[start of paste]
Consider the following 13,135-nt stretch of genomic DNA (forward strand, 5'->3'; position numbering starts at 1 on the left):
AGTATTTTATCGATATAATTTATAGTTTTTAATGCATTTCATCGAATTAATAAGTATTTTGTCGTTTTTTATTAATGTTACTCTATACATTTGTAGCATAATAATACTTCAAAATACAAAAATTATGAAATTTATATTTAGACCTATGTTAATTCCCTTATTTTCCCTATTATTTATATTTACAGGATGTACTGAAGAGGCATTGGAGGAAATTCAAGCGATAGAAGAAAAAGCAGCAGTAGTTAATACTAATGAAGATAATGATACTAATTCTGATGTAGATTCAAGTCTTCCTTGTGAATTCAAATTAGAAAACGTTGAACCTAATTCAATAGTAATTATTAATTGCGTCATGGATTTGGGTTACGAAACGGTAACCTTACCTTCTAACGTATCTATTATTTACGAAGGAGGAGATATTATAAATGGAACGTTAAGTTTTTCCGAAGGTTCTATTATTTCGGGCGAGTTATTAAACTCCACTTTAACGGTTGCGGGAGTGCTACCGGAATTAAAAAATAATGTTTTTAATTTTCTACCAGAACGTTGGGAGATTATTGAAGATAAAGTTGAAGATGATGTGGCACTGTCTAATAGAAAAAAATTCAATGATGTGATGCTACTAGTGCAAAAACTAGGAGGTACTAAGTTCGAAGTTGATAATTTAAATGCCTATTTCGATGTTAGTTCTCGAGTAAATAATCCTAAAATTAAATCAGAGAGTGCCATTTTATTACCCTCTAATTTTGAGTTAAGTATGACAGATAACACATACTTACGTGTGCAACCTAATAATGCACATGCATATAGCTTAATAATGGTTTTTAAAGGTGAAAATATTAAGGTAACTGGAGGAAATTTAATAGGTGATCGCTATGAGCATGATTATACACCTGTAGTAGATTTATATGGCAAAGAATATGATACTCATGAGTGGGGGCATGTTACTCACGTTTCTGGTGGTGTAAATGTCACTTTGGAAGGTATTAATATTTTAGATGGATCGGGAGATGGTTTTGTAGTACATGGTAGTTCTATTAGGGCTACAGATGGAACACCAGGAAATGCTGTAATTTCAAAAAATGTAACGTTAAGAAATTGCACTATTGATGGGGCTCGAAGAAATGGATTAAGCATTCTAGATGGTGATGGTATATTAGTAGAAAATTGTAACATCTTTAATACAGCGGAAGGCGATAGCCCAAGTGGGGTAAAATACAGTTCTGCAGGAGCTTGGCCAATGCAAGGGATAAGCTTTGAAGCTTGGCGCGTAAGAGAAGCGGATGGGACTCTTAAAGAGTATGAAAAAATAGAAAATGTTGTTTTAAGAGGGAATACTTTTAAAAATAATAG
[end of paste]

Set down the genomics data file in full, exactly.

Consider the following 13,135-nt stretch of genomic DNA (forward strand, 5'->3'; position numbering starts at 1 on the left):
AGTATTTTATCGATATAATTTATAGTTTTTAATGCATTTCATCGAATTAATAAGTATTTTGTCGTTTTTTATTAATGTTACTCTATACATTTGTAGCATAATAATACTTCAAAATACAAAAATTATGAAATTTATATTTAGACCTATGTTAATTCCCTTATTTTCCCTATTATTTATATTTACAGGATGTACTGAAGAGGCATTGGAGGAAATTCAAGCGATAGAAGAAAAAGCAGCAGTAGTTAATACTAATGAAGATAATGATACTAATTCTGATGTAGATTCAAGTCTTCCTTGTGAATTCAAATTAGAAAACGTTGAACCTAATTCAATAGTAATTATTAATTGCGTCATGGATTTGGGTTACGAAACGGTAACCTTACCTTCTAACGTATCTATTATTTACGAAGGAGGAGATATTATAAATGGAACGTTAAGTTTTTCCGAAGGTTCTATTATTTCGGGCGAGTTATTAAACTCCACTTTAACGGTTGCGGGAGTGCTACCGGAATTAAAAAATAATGTTTTTAATTTTCTACCAGAACGTTGGGAGATTATTGAAGATAAAGTTGAAGATGATGTGGCACTGTCTAATAGAAAAAAATTCAATGATGTGATGCTACTAGTGCAAAAACTAGGAGGTACTAAGTTCGAAGTTGATAATTTAAATGCCTATTTCGATGTTAGTTCTCGAGTAAATAATCCTAAAATTAAATCAGAGAGTGCCATTTTATTACCCTCTAATTTTGAGTTAAGTATGACAGATAACACATACTTACGTGTGCAACCTAATAATGCACATGCATATAGCTTAATAATGGTTTTTAAAGGTGAAAATATTAAGGTAACTGGAGGAAATTTAATAGGTGATCGCTATGAGCATGATTATACACCTGTAGTAGATTTATATGGCAAAGAATATGATACTCATGAGTGGGGGCATGTTACTCACGTTTCTGGTGGTGTAAATGTCACTTTGGAAGGTATTAATATTTTAGATGGATCGGGAGATGGTTTTGTAGTACATGGTAGTTCTATTAGGGCTACAGATGGAACACCAGGAAATGCTGTAATTTCAAAAAATGTAACGTTAAGAAATTGCACTATTGATGGGGCTCGAAGAAATGGATTAAGCATTCTAGATGGTGATGGTATATTAGTAGAAAATTGTAACATCTTTAATACAGCGGAAGGCGATAGCCCAAGTGGGGTAAAATACAGTTCTGCAGGAGCTTGGCCAATGCAAGGGATAAGCTTTGAAGCTTGGCGCGTAAGAGAAGCGGATGGGACTCTTAAAGAGTATGAAAAAATAGAAAATGTTGTTTTAAGAGGGAATACTTTTAAAAATAATAG